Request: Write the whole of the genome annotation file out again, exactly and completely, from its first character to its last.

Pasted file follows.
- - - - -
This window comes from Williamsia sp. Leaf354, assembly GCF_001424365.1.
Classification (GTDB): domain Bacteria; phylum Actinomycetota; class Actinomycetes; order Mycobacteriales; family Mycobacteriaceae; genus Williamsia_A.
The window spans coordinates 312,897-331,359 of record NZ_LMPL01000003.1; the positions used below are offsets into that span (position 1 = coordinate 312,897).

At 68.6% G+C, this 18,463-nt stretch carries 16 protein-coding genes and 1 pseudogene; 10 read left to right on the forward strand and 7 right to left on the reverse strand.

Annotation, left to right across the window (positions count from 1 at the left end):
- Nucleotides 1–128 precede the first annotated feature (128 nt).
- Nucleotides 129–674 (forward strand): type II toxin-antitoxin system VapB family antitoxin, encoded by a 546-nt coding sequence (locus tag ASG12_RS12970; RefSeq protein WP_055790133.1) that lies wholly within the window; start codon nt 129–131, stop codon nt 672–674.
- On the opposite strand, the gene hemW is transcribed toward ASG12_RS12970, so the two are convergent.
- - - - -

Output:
This window comes from Williamsia sp. Leaf354, assembly GCF_001424365.1.
Classification (GTDB): domain Bacteria; phylum Actinomycetota; class Actinomycetes; order Mycobacteriales; family Mycobacteriaceae; genus Williamsia_A.
The window spans coordinates 312,897-331,359 of record NZ_LMPL01000003.1; the positions used below are offsets into that span (position 1 = coordinate 312,897).

At 68.6% G+C, this 18,463-nt stretch carries 16 protein-coding genes and 1 pseudogene; 10 read left to right on the forward strand and 7 right to left on the reverse strand.

Annotation, left to right across the window (positions count from 1 at the left end):
- Nucleotides 1–128 precede the first annotated feature (128 nt).
- Nucleotides 129–674 (forward strand): type II toxin-antitoxin system VapB family antitoxin, encoded by a 546-nt coding sequence (locus tag ASG12_RS12970; RefSeq protein WP_055790133.1) that lies wholly within the window; start codon nt 129–131, stop codon nt 672–674.
- On the opposite strand, the gene hemW is transcribed toward ASG12_RS12970, so the two are convergent.